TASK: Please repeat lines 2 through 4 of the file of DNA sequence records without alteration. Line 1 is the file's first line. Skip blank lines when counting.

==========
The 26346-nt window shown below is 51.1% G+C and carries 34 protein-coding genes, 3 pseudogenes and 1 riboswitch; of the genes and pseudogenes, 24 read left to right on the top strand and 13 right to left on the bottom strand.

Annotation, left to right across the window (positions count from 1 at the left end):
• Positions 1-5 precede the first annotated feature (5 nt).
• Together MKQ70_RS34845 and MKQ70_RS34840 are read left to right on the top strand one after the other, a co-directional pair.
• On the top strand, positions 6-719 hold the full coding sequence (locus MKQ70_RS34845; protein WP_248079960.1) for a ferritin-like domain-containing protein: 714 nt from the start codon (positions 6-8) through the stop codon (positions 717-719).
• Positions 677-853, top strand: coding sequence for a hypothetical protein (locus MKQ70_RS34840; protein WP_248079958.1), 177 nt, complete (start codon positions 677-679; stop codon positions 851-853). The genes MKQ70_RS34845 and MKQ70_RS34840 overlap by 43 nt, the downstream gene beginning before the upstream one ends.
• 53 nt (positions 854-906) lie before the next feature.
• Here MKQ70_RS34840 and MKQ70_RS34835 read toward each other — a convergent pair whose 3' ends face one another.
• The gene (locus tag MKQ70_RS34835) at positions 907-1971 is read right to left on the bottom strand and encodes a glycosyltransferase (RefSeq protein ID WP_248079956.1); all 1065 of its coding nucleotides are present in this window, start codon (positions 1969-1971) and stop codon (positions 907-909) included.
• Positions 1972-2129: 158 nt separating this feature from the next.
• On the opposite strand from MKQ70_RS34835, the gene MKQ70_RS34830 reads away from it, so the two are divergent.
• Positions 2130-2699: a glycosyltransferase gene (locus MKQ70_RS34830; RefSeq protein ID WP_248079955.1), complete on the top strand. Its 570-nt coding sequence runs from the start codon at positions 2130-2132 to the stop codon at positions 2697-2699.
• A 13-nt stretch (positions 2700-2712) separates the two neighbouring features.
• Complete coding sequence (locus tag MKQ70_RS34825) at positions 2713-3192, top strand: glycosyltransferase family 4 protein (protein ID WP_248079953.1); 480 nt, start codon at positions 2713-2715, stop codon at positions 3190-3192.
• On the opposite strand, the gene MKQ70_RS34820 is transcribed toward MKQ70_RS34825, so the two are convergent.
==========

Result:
Annotation, left to right across the window (positions count from 1 at the left end):
• Positions 1-5 precede the first annotated feature (5 nt).
• Together MKQ70_RS34845 and MKQ70_RS34840 are read left to right on the top strand one after the other, a co-directional pair.